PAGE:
I enjoyed this song when I heard Jeff Bridges sing it. I fell in love with it when I heard Ryan Bingham, who wrote it, sing it.
Technically, I could have chosen *any* song from the Tom Joad album, but this one has always meant a lot to me. Bruce at his best: a simple guitar picking pattern, great dynamics in his voice, an evocative, graphic writing style. It’s a movie that unfolds in front of our eyes.
Maybe you discovered this song through Bonnie Raitt’s version. Or maybe you heard John Prine sing it first.
Either way, it’s a great song, and this video shows Prine explaining where that song comes from.
Featuring two of my guitar players, namely Sonny Landreth and Mark Knopfler, this live rendition of the song Cannibals is further enhance by a stunningly tight and proficient band.
JJ Cale has made more money writing songs covered by other artists such as Eric Clapton and Lynyrd Skynyrd than anything else he ever did. As a guitar player, you gotta love his use of, if I may say so, crappy guitars that still get his music across. Goes to show: it’s in the fingers, not the gear.
Man, we need more artists like JJ Cale!
Anyway, here’s Magnolia:
John Hiatt is one of those songwriters whose songs are popular to casual music fans because of other, famous artists recording them, but whose name is still not as well-known as it should be.
Fittingly enough, I discovered this song through a Buddy Guy recording, from the “Damn right I have the blues” album.
That opening riff is a thing of beauty, and the mood is perfectly set by both the lyrics and the chord progression.
Just because I love him so much, here’s Buddy Guy’s version. Oh yeah, and it’s the wonderful Bonnie Raitt on slide and vocals:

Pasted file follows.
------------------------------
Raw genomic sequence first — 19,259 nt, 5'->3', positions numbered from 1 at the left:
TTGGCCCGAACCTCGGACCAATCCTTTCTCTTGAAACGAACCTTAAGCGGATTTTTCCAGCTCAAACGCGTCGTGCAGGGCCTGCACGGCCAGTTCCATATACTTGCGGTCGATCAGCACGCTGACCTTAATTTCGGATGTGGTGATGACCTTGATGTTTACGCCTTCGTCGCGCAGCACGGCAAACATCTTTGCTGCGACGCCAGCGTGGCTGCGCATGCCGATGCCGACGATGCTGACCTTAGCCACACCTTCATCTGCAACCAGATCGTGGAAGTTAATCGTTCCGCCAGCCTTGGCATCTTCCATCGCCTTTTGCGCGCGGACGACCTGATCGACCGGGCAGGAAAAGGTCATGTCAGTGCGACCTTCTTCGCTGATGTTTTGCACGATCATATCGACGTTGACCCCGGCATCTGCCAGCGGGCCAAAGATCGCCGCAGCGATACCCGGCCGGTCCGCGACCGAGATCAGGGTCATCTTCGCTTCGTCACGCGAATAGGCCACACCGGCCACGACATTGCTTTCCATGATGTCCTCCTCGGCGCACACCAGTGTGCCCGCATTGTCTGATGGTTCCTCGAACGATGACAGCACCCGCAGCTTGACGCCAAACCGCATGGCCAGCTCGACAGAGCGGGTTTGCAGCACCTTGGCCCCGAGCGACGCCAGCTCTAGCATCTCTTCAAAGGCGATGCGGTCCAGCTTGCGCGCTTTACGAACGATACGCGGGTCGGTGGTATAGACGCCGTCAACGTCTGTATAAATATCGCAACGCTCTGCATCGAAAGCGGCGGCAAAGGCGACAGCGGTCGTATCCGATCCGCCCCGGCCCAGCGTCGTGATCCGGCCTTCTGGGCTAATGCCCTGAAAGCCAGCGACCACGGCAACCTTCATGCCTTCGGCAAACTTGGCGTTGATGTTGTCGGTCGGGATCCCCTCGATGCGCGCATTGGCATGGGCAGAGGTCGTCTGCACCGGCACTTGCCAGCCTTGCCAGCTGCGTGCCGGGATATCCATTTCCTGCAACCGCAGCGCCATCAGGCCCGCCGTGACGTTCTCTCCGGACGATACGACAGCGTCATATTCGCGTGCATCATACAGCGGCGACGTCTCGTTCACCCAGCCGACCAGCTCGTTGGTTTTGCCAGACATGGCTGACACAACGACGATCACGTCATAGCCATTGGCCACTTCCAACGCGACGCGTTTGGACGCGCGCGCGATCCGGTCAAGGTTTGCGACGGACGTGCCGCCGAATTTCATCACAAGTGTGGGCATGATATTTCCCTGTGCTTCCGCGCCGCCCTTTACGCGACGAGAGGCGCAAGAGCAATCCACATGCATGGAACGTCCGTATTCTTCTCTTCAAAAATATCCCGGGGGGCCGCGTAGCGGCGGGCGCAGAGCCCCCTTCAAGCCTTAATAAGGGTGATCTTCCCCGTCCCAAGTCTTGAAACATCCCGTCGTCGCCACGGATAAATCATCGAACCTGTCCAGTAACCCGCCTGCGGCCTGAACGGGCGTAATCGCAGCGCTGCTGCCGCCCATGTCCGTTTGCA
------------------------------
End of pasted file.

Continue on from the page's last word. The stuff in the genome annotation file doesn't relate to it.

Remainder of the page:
This is the song that got me hooked on the Avett Brothers. That opening devastated me.
“If I get murdered in the city / don’t go revenging in my name.”
Who writes lyrics like that, anymore? I guess they do. Just a stunning and touching song, reminding us of the beauty inherent to the family bonds that sometimes disappear for no known reasons – hello, my estranged brother to whom I haven’t spoken in over 20 years…
Iris Dement is a true treasure. She writes beautiful songs, has a unique and extremely evocative voice and is a great duet partner as exemplified by her work with John Prine, Jimmie Dale Gilmore, Emmylou Harris, etc…
This song, Our Town, is plaintive and sad, yet tells a story through the eyes of a person struck wit loss and an overall belief that all good things come to an end.
In this video, we are also treated to the fine dobro playing of Jerry Douglas, maybe the best exponent of that instrument of all times.
This song means a lot to me for many reasons. First, it was written by Townes. In a dream. He dreamt that he was a songwriter/folk singer one night, and that’s the song he wrote in his dream.
Secondly, it’s a song I play live, but only with my good buddy Mark, who sings harmony with me on it. He does it so beautifully, it’s a gift he gives me every time we do it.
And just because I love this version of the song by Emmylou Harris & Steve Earle, here it is:
That entire album was a gem, and to this day it remains one of the albums I’ve listened to the most.
This song is a melting pot of sounds, rhythm signatures and riffs, yet it’s unified by gorgeous and evocative lyrics.